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Editorial
April 12, 2010

Less Is More

Arch Intern Med. 2010;170(7):584. doi:10.1001/archinternmed.2010.48

Our current health care system operates on the unspoken but widely prevalent belief that more care is always better than less and that new technology is always better than older methods. Yet, there are many cases in which these assumptions are wrong. Clearly, these erroneous assumptions negatively affect health by exposing patients to unnecessary harms of treatment and testing, with no expected benefit; they also increase the total cost of health care.

To stimulate a conversation on this topic, the editors of the Archives are excited to launch a new feature: “Less Is More.” This feature will identify articles that document cases in which less health care results in better health and offer commentary on the specific implications. Some examples of this phenomenon from recent issues of the Archives include evidence that (1) the risk of developing cancer in association with unnecessary computed tomographic scans is substantial13; (2) there is a wide variation in the use of feeding tubes in nursing homes, with no demonstrable benefit of their use4; (3) there is unexplained variation in use of antipsychotic agents in nursing homes, many for patients without any indications for use5; and (4) there is evidence that elderly persons do the same or better with careful drug discontinuation.6 We also invite our readers to submit vignettes from actual patient encounters or clinical experiences that illustrate how less is more.

I am delighted to announce the appointment of Deborah Grady, MD, MPH, as Section Editor for “Less Is More.” Dr Grady is Professor of Medicine, Associate Dean for Clinical and Translational Research, and Co-Director of the Clinical and Translational Science Institute at the University of California, San Francisco. Readers will learn more about this section in our May 10th issue.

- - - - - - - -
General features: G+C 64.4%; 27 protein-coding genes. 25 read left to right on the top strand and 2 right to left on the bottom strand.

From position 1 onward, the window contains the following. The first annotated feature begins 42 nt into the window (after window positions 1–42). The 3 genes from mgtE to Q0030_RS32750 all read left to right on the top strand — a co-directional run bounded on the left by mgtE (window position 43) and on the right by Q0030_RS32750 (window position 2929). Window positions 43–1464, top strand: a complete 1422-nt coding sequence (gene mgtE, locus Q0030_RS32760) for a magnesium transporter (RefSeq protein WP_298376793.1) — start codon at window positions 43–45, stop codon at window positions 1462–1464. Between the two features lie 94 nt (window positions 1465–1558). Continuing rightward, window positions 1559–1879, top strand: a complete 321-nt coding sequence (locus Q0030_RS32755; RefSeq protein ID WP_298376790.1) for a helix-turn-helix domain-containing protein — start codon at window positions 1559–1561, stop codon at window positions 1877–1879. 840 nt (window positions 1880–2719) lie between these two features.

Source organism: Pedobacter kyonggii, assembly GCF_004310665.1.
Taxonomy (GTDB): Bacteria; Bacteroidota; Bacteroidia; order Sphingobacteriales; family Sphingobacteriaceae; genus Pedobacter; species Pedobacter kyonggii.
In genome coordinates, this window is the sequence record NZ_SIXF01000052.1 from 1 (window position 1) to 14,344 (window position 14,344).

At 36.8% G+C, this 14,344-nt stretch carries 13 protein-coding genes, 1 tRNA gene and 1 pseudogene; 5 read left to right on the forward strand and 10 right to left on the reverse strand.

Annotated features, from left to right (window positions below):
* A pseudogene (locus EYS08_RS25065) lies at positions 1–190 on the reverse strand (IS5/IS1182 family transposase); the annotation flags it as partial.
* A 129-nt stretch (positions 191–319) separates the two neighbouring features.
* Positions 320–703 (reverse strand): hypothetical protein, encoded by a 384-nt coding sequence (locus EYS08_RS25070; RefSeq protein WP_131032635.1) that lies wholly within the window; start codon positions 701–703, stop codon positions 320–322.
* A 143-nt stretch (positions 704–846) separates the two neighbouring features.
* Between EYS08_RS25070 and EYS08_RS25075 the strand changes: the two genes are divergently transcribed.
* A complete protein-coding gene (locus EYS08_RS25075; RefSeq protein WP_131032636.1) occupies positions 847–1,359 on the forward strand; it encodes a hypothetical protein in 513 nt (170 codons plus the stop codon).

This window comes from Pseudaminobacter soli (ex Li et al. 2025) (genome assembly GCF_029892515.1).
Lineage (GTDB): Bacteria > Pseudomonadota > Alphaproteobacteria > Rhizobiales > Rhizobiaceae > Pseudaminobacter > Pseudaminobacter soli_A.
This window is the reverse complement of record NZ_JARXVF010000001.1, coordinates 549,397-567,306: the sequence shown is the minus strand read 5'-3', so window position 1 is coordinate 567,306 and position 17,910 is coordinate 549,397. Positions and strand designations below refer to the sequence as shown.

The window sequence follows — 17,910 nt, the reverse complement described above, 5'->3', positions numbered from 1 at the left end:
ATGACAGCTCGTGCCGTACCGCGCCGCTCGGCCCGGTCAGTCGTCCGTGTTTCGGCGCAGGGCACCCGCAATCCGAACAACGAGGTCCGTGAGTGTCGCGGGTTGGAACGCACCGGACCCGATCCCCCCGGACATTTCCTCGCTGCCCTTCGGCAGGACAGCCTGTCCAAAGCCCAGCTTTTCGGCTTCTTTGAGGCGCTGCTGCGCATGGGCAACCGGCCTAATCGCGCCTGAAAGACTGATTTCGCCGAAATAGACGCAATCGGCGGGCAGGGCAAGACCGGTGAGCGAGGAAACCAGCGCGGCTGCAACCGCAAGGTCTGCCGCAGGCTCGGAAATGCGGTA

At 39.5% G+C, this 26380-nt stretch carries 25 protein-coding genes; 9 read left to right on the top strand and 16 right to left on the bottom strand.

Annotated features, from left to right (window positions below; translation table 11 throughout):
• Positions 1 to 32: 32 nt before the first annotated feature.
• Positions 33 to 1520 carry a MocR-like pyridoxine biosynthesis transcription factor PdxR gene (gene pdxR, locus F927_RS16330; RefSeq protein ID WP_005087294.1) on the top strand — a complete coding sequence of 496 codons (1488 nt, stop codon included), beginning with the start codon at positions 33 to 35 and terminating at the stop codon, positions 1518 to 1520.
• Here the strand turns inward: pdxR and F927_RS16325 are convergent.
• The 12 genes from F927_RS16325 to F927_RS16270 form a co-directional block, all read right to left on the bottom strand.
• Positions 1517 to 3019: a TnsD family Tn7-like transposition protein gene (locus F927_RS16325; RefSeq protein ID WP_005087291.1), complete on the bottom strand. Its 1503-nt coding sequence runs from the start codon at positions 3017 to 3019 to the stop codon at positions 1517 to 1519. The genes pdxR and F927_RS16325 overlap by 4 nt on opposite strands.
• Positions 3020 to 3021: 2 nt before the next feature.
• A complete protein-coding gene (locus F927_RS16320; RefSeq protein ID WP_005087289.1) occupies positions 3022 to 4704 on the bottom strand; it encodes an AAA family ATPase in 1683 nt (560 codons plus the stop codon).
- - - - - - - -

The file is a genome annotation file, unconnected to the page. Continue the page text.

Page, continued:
Correspondence: Dr Redberg, Archives of Internal Medicine, University of California, San Francisco, 505 Parnassus, Ste M-1180, San Francisco, CA 94143-0124 (redberg@medicine.ucsf.edu).

Financial Disclosure: None reported.

References
1.
Berrington de González  AMahesh  MKim  K-P  et al.  Projected cancer risks from computed tomographic scans performed in the United States in 2007. Arch Intern Med 2009;169 (22) 2071- 2077
PubMedArticle
2.
Smith-Bindman  RLipson  JMarcus  R  et al.  Radiation dose associated with common computed tomography examinations and the associated lifetime attributable risk of cancer. Arch Intern Med 2009;169 (22) 2078- 2086
PubMedArticle
3.
Redberg  RF Cancer risks and radiation exposure from computed tomographic scans: how can we be sure that the benefits outweigh the risks? Arch Intern Med 2009;169 (22) 2049- 2050
PubMedArticle
4.
Lopez  RPAmella  EJStrumpf  NETeno  JMMitchell  SL The influence of nursing home culture on the use of feeding tubes. Arch Intern Med 2010;170 (1) 83- 88
PubMedArticle
5.
Chen  YBriesacher  BAField  TSTjia  JLau  DTGurwitz  JH Unexplained variation across US nursing homes in antipsychotic prescribing rates. Arch Intern Med 2010;170 (1) 89- 95
PubMedArticle
6.
Holmes  HMHayley  DCAlexander  GCSachs  GA Reconsidering Medication appropriateness for patients late in life. Arch Intern Med 2006;166 (6) 605- 609
PubMedArticle
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